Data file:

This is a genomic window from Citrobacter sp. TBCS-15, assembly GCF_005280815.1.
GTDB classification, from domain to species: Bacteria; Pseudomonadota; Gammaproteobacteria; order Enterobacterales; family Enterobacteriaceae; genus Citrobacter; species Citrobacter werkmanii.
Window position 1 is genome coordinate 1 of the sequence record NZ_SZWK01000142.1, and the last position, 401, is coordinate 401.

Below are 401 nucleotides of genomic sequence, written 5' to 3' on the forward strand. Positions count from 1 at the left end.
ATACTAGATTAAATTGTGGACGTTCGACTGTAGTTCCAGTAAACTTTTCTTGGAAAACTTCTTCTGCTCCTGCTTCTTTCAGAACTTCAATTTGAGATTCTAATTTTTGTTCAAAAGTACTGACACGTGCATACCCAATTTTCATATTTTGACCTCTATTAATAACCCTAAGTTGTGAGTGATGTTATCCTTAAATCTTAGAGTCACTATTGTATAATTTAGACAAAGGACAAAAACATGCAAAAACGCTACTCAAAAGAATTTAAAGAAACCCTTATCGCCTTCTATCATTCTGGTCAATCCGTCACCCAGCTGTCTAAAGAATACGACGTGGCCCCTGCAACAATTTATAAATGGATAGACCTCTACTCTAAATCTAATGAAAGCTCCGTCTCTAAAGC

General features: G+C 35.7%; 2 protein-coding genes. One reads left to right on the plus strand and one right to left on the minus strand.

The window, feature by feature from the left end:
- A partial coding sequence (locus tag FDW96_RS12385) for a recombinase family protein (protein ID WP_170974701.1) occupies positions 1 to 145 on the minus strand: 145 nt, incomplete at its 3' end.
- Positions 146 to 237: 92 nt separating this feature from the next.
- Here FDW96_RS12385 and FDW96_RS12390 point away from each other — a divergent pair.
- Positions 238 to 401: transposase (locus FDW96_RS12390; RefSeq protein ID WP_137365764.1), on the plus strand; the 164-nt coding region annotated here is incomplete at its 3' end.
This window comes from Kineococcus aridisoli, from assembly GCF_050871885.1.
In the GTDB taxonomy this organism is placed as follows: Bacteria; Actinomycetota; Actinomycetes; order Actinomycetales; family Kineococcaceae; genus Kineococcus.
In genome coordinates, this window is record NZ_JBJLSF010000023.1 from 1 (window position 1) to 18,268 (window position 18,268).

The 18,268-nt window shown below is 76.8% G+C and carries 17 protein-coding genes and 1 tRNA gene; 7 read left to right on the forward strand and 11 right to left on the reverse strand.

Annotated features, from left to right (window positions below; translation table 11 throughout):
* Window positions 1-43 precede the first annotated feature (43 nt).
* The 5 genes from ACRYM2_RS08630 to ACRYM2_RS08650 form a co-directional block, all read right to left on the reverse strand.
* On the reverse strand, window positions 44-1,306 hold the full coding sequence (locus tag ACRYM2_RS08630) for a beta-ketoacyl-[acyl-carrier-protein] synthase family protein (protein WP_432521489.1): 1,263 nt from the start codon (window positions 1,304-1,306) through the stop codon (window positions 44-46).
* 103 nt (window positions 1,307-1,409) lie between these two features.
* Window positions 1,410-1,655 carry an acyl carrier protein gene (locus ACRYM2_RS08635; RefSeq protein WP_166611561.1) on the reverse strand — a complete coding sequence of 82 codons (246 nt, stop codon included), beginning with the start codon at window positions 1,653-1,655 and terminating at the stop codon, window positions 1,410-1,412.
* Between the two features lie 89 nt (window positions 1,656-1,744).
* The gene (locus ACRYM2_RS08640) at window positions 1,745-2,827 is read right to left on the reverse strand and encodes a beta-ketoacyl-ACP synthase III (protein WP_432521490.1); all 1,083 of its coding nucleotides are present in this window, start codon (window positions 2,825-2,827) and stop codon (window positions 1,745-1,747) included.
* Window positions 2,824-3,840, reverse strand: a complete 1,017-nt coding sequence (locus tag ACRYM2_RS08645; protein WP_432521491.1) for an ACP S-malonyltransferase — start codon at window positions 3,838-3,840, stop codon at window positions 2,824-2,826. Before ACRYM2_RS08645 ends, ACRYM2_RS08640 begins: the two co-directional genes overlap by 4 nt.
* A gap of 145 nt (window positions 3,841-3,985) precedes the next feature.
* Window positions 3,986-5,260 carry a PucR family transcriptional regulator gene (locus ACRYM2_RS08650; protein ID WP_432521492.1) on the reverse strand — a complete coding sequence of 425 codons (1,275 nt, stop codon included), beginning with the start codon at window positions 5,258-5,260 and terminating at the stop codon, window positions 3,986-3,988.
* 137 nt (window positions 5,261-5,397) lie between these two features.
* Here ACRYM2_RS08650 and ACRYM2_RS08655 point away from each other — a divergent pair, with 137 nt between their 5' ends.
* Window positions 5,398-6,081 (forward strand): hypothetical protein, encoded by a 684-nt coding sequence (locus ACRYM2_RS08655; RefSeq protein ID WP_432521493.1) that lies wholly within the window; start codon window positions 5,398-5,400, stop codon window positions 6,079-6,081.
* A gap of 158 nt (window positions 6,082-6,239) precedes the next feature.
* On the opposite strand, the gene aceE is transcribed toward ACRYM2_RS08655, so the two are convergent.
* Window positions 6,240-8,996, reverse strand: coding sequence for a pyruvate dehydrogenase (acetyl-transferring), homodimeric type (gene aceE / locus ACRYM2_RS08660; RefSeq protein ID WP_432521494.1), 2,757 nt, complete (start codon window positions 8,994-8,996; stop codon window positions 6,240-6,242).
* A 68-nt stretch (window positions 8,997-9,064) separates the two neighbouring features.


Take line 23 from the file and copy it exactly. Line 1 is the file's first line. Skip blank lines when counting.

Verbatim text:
* The gene (locus ACRYM2_RS08640) at window positions 1,745-2,827 is read right to left on the reverse strand and encodes a beta-ketoacyl-ACP synthase III (protein WP_432521490.1); all 1,083 of its coding nucleotides are present in this window, start codon (window positions 2,825-2,827) and stop codon (window positions 1,745-1,747) included.